A while back I posted a blog article about the Kahler 2300 Pro series tremolo. I was blessed with the opportunity to design and build a Signature Series guitar for an artist endorsed by Kahler and the design included a 2300 Pro series tremolo with which I have had no prior experience.

In my previous article I explained how impressed I was with the Kahler Pro bridge compared to the Kahler style tremolos that I had experienced back in the 80’s which were very poor quality. The Pro series was a huge improvement and I believe that it is a top quality product.

That blog article made its way to the crew at Kahler and sparked a series of conversations and emails about product quality and their history. I feel it is important to share this information  because there is a chance that you, the reader, are as misinformed as I was previously.

The guitar that I first experienced a “Kahler” on was a Charvel Model 1 that I acquired somewhere between 1986-88. I don’t remember exactly how I got it but I know  I didn’t buy it new so I don’t know for sure if the bridge on it was OEM from the factory or if it had been installed afterward. But I am sure of this; it was a total piece of crap. It wouldn’t stay in tune and it felt sloppy to play. This is what drove me to dismiss the Kahler brand for over 20  years.

Through my conversations with Bob Smith, General Manager at Kahler International, I was informed that this bridge was most likely a fake. As it turns out, the boys at Kahler have been fighting bootleggers for over 20 years.  An authentic Kahler bridge is all hand handmade in America to the exacting specs that Gary Kahler set over 2 decades ago. In fact Gary Kahler still heads the company and has NEVER licensed out his designs to be reproduced or copied. Regardless of whether the product was licensed or not these “Fake Kahlers”  started to appear on OEM manufactured guitars in the mid eighties and they have been a sore spot for Gary Kahler ever since. It’s one thing for a counterfeiter to copy a product and sell in on the aftermarket as authentic but it cuts even worse when this is done by major guitar manufacturers  because they know they can’t secure the license rights.

As a builder over the last decade I have had to deal with my share of “licensed” tremolos. Fender licensed out the patent for the Floyd Rose Tremolo when they acquired it from the defunct Kramer Guitar company in 1990 and now the market is flooded with so many worthless copies that it makes my head spin. I cannot tell you the number of conversations I have had with clients who are willing to spend hundreds of dollars on exotic woods yet they are willing to put a $35.00 “licensed” Floyd Rose copy on a guitar because they don’t want to spend the extra money.

The internet has opened up the client to a slurry of new information on the availability of these cheap knockoffs and I spend a great deal of time talking people out of making such mistakes. In every case these inexpensive “licensed” products wear out almost immediately and they never return to pitch.  Cheap tremolos are made of cheap metal and therefore they wear out faster. When they wear out they don’t return to pitch. This was indeed the problem I experienced back in the 80’s with my “Fake Kahler”. You must understand that the most important thing about a tremolo isn’t being able to dive bomb like Eddie Van Halen, its being able to return to pitch afterward…like Eddie Van Halen.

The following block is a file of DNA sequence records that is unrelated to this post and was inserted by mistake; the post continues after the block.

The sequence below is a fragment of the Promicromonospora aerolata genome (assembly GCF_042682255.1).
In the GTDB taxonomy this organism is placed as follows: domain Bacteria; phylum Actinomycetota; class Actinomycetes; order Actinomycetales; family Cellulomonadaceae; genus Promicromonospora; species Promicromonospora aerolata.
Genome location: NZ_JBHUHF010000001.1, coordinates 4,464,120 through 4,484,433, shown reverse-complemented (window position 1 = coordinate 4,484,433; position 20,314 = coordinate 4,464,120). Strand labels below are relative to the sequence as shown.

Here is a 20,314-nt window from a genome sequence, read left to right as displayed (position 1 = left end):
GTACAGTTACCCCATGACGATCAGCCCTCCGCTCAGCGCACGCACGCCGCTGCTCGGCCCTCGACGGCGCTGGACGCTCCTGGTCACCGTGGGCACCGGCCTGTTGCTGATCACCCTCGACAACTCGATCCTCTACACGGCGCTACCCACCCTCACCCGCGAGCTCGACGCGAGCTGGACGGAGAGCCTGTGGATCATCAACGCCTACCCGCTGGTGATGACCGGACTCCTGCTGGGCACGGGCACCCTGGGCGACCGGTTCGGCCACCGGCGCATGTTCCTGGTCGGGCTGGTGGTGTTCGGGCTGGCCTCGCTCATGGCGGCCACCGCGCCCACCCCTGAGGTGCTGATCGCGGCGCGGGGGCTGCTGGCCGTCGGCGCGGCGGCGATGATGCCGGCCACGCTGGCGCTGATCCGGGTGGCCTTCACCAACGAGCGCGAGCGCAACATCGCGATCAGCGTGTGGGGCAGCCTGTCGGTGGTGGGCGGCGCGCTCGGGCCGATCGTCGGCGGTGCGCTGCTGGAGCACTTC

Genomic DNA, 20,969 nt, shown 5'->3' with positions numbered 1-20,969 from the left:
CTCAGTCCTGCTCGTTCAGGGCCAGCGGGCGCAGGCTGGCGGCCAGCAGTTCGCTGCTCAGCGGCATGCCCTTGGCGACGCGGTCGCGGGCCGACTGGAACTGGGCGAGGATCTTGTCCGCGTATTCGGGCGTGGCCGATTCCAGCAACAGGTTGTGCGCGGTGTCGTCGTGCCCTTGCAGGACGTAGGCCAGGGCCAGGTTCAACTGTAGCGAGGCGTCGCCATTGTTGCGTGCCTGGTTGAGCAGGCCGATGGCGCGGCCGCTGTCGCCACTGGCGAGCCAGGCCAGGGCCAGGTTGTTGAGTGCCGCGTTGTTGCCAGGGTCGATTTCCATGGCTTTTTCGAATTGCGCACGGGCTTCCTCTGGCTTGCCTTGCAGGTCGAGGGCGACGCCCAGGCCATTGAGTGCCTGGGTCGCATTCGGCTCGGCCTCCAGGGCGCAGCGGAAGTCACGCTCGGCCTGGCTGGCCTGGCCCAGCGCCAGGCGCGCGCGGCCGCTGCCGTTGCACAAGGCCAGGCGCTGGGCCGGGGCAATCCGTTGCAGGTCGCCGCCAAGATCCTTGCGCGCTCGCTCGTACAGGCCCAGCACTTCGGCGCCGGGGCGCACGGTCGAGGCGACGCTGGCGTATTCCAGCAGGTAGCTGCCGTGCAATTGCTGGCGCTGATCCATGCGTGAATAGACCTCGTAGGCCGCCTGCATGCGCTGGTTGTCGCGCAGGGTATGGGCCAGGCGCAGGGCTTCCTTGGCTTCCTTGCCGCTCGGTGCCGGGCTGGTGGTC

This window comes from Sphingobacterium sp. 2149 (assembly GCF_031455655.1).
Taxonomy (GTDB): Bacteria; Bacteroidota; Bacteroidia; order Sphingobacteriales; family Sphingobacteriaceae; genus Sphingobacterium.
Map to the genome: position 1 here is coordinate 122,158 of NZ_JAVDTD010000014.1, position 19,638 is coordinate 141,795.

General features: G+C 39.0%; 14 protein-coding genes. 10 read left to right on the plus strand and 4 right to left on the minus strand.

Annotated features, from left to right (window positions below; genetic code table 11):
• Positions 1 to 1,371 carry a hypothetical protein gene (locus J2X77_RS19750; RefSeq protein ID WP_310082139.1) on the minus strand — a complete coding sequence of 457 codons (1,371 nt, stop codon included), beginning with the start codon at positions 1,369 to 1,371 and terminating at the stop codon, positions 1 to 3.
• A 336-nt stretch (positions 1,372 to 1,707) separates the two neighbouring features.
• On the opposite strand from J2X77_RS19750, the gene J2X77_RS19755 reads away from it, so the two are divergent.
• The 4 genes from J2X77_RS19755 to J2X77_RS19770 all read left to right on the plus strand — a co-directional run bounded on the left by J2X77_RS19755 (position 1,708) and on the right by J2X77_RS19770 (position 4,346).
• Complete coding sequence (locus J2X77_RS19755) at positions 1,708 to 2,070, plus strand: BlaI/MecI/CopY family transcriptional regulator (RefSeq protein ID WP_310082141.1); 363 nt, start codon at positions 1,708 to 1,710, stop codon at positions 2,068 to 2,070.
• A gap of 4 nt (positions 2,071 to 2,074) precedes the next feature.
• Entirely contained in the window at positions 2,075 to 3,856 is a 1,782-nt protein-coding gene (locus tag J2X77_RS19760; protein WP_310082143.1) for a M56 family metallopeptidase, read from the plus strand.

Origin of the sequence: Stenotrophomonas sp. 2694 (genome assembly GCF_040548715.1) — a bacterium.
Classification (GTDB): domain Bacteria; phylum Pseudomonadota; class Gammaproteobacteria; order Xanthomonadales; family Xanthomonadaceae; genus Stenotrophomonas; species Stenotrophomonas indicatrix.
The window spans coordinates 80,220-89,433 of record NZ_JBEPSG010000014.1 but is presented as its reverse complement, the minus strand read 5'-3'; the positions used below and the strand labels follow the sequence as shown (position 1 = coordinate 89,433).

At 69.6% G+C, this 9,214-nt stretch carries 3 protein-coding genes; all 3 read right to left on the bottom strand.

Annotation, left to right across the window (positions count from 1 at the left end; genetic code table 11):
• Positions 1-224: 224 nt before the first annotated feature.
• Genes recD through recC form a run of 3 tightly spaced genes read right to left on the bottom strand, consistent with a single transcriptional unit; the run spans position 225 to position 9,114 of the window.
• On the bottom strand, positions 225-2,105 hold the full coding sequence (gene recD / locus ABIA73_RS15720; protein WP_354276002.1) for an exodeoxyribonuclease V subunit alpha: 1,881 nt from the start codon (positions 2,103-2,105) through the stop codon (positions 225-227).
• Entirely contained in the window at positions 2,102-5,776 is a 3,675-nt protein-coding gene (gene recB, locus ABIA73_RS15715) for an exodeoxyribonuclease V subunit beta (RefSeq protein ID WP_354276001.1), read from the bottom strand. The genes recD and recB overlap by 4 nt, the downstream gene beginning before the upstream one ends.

Remember that a guitar is only worth what you are willing to put into it.

Allow me to explain simple guitar economics- A $3000 guitar with a $35.00 bridge is now worth $35.00. 

With all that being said  lets get back to my interaction with Bob at Kahler. Throughout my conversations and emails it quickly became clear that these guys are passionate about their product and about the satisfaction that their clients have.  I explained to Bob my dissatisfaction back in the eighties and he took the time to make sure that I understood their commitment to quality and explained the fact that they were victimized by illegal patent infringement and seemed apologetic for my
prior bad experience. I am not a high volume builder yet nonetheless Bob took the time to make sure I was satisfied. Not only is Kahler International committed to the highest standards in precision craftsmanship but they are 100% committed to customer satisfaction.

This entire experience has made me like this product and this company even more. If you are reading this blog then you are passionate about guitars and the finest quality and craftsmanship so I  strongly suggest that you consider the Kahler tremolo system as an option for your next custom build.

Kahler offers a full array of bass and guitar bridges including 7 and 8 string bridges which I will incorporate into our product line in 2013.

I look forward to doing more good things with these guys in the future so Pasquale Custom Guitars is proud to offer a Signature Guitar Series dedicated just to the Kahler bridge. Our KT Series guitars will be designed around the Kahler 2300 Pro Locking Tremolo System and offer their top of the line bridge as a standard feature. For all the great features this bridge has to offer to the discerning player see my blog article at http://pasqualecustomguitars.com/pasquales-perspective/13-kahler-2300-pro-tremolo

This is part of our goal of offering the best guitars with only the best hardware in the world. 

For more info on other Kahler products check out www.kahlerusa.com

Contact Pasquale USA Custom

Phone: 312-912-7533

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